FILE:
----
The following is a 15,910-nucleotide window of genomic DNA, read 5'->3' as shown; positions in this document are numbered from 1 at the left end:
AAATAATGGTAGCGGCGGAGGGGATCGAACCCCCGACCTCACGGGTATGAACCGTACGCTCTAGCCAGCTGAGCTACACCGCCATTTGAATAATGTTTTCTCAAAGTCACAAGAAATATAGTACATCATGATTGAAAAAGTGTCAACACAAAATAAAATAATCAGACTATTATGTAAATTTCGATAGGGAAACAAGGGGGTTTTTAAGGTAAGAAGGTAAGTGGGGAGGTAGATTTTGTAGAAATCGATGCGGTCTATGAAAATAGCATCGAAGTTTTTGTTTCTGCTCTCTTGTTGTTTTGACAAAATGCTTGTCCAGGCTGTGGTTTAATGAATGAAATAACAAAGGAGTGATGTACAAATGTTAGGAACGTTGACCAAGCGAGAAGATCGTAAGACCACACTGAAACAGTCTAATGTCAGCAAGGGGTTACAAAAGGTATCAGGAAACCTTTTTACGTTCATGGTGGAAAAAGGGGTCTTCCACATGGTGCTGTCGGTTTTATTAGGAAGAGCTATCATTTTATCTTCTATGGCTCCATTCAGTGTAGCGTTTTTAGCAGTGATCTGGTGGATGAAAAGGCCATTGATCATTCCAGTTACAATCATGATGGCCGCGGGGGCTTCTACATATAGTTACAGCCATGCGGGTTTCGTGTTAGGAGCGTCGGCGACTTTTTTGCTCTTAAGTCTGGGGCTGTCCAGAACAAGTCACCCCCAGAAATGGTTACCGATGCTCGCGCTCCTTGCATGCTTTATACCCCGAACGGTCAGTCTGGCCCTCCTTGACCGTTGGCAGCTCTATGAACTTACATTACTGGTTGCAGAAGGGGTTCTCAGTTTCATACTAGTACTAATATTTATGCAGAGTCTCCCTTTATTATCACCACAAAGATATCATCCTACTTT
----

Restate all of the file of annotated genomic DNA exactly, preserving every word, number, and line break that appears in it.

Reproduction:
The following is a 15,910-nucleotide window of genomic DNA, read 5'->3' as shown; positions in this document are numbered from 1 at the left end:
AAATAATGGTAGCGGCGGAGGGGATCGAACCCCCGACCTCACGGGTATGAACCGTACGCTCTAGCCAGCTGAGCTACACCGCCATTTGAATAATGTTTTCTCAAAGTCACAAGAAATATAGTACATCATGATTGAAAAAGTGTCAACACAAAATAAAATAATCAGACTATTATGTAAATTTCGATAGGGAAACAAGGGGGTTTTTAAGGTAAGAAGGTAAGTGGGGAGGTAGATTTTGTAGAAATCGATGCGGTCTATGAAAATAGCATCGAAGTTTTTGTTTCTGCTCTCTTGTTGTTTTGACAAAATGCTTGTCCAGGCTGTGGTTTAATGAATGAAATAACAAAGGAGTGATGTACAAATGTTAGGAACGTTGACCAAGCGAGAAGATCGTAAGACCACACTGAAACAGTCTAATGTCAGCAAGGGGTTACAAAAGGTATCAGGAAACCTTTTTACGTTCATGGTGGAAAAAGGGGTCTTCCACATGGTGCTGTCGGTTTTATTAGGAAGAGCTATCATTTTATCTTCTATGGCTCCATTCAGTGTAGCGTTTTTAGCAGTGATCTGGTGGATGAAAAGGCCATTGATCATTCCAGTTACAATCATGATGGCCGCGGGGGCTTCTACATATAGTTACAGCCATGCGGGTTTCGTGTTAGGAGCGTCGGCGACTTTTTTGCTCTTAAGTCTGGGGCTGTCCAGAACAAGTCACCCCCAGAAATGGTTACCGATGCTCGCGCTCCTTGCATGCTTTATACCCCGAACGGTCAGTCTGGCCCTCCTTGACCGTTGGCAGCTCTATGAACTTACATTACTGGTTGCAGAAGGGGTTCTCAGTTTCATACTAGTACTAATATTTATGCAGAGTCTCCCTTTATTATCACCACAAAGATATCATCCTACTTT